June 12, 2013
Growing up Latina, I was taught the importance of family from an early age. Our families are at the center of everything we do; they are there for us during the most significant moments of our lives and the most painful ones. As Latinos, we are taught to support all of our family members unconditionally, no matter the circumstance. It’s part of who we are. Our relationships with the ones we love and our Latino identities are two of the biggest reasons why we should care about equality for lesbian, gay, bisexual, and transgender people in America. When we see our Latino hermanos y hermanas harassed and held back simply for being who they are; when we can’t come together to celebrate a wedding for our gay friends; and when we know they don’t have the same opportunities we take for granted, it affects us personally. I’ve spent my life championing both labor and civil rights causes and getting to know diverse perspectives; I’ve come to see that the struggles gay people face are intertwined with my own struggles. On a practical level, the gay community was key in my work with the farm workers’ movement, from organizing to striking. The farm workers, in turn, have shown their support by marching in gay pride marches and carrying pride flags to display their support. On a deeper level, this work has shown me that when we talk about workers’ rights, women’s rights, and civil rights, we are having the same conversation about human rights – and the universal struggle to be understood and treated as equals.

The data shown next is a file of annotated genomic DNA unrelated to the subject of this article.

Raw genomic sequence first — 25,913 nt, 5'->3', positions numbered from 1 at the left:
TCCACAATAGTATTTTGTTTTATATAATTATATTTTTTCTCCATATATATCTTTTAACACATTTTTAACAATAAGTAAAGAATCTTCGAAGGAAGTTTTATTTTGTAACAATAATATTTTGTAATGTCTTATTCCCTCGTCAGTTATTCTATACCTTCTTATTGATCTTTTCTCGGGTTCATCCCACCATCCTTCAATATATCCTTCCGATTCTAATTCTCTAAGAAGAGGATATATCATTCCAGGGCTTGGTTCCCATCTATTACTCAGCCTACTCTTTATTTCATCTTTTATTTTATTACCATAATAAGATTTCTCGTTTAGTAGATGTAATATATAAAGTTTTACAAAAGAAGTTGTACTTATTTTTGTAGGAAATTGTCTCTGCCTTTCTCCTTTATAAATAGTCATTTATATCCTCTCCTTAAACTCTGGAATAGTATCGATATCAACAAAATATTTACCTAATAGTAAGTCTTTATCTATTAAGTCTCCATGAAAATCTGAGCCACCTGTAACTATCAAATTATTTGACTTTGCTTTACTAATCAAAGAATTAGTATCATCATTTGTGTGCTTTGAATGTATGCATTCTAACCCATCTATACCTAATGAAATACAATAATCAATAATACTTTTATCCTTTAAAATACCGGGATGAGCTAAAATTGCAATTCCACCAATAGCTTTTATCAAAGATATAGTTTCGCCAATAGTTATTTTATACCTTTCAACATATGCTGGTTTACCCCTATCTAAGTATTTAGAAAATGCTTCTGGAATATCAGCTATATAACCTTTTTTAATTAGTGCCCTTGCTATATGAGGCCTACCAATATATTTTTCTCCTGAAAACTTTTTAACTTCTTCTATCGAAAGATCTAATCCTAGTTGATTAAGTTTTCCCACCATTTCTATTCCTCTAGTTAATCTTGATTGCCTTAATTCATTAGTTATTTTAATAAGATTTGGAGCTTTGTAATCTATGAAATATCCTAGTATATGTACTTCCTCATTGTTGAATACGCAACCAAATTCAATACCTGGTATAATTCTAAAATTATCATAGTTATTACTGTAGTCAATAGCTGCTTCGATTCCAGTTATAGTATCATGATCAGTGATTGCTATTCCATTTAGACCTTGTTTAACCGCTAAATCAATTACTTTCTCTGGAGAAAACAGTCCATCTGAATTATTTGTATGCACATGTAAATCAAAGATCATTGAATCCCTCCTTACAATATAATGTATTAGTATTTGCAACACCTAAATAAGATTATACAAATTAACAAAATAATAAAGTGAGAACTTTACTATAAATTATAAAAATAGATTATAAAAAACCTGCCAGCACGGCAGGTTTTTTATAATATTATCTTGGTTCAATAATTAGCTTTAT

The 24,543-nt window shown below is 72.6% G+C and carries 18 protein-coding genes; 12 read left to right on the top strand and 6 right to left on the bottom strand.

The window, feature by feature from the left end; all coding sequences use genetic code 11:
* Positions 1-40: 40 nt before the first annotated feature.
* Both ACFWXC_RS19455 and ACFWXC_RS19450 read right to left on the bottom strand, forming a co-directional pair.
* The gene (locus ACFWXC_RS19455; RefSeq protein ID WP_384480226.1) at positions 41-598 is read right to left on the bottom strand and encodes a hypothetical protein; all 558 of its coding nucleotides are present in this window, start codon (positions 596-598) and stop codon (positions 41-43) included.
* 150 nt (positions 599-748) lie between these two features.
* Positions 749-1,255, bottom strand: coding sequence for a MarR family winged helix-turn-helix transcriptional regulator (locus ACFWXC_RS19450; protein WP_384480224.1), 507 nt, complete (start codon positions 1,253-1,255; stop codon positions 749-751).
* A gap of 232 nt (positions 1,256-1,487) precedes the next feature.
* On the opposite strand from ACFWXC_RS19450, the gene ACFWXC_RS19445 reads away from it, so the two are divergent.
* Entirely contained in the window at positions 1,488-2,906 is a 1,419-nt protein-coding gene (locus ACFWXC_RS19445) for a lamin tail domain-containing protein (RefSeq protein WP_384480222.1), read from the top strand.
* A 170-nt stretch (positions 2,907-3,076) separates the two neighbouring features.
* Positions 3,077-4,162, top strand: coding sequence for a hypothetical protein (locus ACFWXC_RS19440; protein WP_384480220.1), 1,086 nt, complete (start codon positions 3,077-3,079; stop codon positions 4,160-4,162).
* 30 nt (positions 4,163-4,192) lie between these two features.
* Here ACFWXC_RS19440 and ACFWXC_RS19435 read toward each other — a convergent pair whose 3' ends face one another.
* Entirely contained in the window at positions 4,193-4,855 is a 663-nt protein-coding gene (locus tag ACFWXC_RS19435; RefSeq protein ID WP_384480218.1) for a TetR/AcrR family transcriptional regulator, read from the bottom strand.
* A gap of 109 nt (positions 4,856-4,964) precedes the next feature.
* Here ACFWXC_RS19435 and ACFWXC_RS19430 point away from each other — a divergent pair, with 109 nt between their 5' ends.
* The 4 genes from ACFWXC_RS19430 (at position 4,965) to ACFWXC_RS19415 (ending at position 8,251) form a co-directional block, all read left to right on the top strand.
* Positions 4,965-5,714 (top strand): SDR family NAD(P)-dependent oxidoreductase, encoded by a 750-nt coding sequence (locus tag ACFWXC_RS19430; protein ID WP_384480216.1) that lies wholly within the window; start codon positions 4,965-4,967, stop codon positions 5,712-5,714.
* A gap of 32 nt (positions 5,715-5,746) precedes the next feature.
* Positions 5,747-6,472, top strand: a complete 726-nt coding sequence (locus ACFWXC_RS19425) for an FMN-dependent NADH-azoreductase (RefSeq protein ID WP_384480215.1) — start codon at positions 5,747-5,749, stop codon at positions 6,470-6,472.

A wonderful op-ed by Dolores Huerta, a labor and civil rights icon and co-founder of the United Farm Workers. She's been outspoken opponent of California's Proposition 8 and a supporter of equality.